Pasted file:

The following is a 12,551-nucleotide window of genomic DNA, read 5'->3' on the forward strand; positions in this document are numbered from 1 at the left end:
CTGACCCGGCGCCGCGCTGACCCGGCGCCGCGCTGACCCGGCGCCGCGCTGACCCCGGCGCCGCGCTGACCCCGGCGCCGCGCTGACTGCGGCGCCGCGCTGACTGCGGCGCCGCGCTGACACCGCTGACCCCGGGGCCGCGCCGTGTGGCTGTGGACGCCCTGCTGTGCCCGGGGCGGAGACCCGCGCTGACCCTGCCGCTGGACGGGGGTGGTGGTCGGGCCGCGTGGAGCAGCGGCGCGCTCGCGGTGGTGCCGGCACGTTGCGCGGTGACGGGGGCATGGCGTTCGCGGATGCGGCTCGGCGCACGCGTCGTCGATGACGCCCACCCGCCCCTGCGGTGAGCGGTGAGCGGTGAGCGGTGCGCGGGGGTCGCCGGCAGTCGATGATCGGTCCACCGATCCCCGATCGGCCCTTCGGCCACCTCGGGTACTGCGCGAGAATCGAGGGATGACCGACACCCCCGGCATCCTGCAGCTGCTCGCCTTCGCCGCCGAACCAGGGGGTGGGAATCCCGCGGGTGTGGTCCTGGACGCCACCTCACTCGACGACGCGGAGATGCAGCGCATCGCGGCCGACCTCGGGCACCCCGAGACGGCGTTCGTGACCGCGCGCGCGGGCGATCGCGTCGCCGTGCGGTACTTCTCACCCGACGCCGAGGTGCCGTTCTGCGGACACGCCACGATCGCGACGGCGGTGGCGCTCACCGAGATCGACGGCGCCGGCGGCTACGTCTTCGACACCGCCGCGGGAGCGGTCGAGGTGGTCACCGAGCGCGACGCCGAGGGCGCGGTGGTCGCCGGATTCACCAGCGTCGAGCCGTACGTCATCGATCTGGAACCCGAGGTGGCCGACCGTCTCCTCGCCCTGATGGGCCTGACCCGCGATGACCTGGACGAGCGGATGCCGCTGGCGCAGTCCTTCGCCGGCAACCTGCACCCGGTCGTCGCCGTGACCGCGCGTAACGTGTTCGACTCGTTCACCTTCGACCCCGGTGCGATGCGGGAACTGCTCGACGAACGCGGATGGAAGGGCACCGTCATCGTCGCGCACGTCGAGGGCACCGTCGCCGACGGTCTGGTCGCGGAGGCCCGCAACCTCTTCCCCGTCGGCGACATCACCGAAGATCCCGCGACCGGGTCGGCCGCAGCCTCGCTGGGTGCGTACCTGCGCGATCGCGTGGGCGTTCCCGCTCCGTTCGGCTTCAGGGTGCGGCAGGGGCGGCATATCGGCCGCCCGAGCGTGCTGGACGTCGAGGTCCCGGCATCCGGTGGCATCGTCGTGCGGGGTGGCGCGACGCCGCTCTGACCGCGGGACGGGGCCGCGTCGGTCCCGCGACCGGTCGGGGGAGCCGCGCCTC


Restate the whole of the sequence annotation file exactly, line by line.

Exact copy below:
The following is a 12,551-nucleotide window of genomic DNA, read 5'->3' on the forward strand; positions in this document are numbered from 1 at the left end:
CTGACCCGGCGCCGCGCTGACCCGGCGCCGCGCTGACCCGGCGCCGCGCTGACCCCGGCGCCGCGCTGACCCCGGCGCCGCGCTGACTGCGGCGCCGCGCTGACTGCGGCGCCGCGCTGACACCGCTGACCCCGGGGCCGCGCCGTGTGGCTGTGGACGCCCTGCTGTGCCCGGGGCGGAGACCCGCGCTGACCCTGCCGCTGGACGGGGGTGGTGGTCGGGCCGCGTGGAGCAGCGGCGCGCTCGCGGTGGTGCCGGCACGTTGCGCGGTGACGGGGGCATGGCGTTCGCGGATGCGGCTCGGCGCACGCGTCGTCGATGACGCCCACCCGCCCCTGCGGTGAGCGGTGAGCGGTGAGCGGTGCGCGGGGGTCGCCGGCAGTCGATGATCGGTCCACCGATCCCCGATCGGCCCTTCGGCCACCTCGGGTACTGCGCGAGAATCGAGGGATGACCGACACCCCCGGCATCCTGCAGCTGCTCGCCTTCGCCGCCGAACCAGGGGGTGGGAATCCCGCGGGTGTGGTCCTGGACGCCACCTCACTCGACGACGCGGAGATGCAGCGCATCGCGGCCGACCTCGGGCACCCCGAGACGGCGTTCGTGACCGCGCGCGCGGGCGATCGCGTCGCCGTGCGGTACTTCTCACCCGACGCCGAGGTGCCGTTCTGCGGACACGCCACGATCGCGACGGCGGTGGCGCTCACCGAGATCGACGGCGCCGGCGGCTACGTCTTCGACACCGCCGCGGGAGCGGTCGAGGTGGTCACCGAGCGCGACGCCGAGGGCGCGGTGGTCGCCGGATTCACCAGCGTCGAGCCGTACGTCATCGATCTGGAACCCGAGGTGGCCGACCGTCTCCTCGCCCTGATGGGCCTGACCCGCGATGACCTGGACGAGCGGATGCCGCTGGCGCAGTCCTTCGCCGGCAACCTGCACCCGGTCGTCGCCGTGACCGCGCGTAACGTGTTCGACTCGTTCACCTTCGACCCCGGTGCGATGCGGGAACTGCTCGACGAACGCGGATGGAAGGGCACCGTCATCGTCGCGCACGTCGAGGGCACCGTCGCCGACGGTCTGGTCGCGGAGGCCCGCAACCTCTTCCCCGTCGGCGACATCACCGAAGATCCCGCGACCGGGTCGGCCGCAGCCTCGCTGGGTGCGTACCTGCGCGATCGCGTGGGCGTTCCCGCTCCGTTCGGCTTCAGGGTGCGGCAGGGGCGGCATATCGGCCGCCCGAGCGTGCTGGACGTCGAGGTCCCGGCATCCGGTGGCATCGTCGTGCGGGGTGGCGCGACGCCGCTCTGACCGCGGGACGGGGCCGCGTCGGTCCCGCGACCGGTCGGGGGAGCCGCGCCTC